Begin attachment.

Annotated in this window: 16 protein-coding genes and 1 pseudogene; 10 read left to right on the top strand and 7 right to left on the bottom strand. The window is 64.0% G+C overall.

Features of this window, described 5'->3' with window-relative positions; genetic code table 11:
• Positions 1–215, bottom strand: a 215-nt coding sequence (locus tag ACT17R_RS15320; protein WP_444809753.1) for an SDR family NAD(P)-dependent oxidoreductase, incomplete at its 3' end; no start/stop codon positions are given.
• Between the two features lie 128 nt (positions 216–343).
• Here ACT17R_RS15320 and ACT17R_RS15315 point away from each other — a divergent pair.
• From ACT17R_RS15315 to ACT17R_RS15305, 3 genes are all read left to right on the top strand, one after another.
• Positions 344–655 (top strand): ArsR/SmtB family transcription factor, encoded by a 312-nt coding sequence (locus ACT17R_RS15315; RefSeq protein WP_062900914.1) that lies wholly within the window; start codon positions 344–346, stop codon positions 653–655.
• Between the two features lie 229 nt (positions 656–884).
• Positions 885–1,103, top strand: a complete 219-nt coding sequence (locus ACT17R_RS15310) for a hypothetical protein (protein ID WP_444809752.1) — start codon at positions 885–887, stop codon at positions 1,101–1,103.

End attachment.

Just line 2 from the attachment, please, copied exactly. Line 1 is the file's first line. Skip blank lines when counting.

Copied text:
Features of this window, described 5'->3' with window-relative positions; genetic code table 11: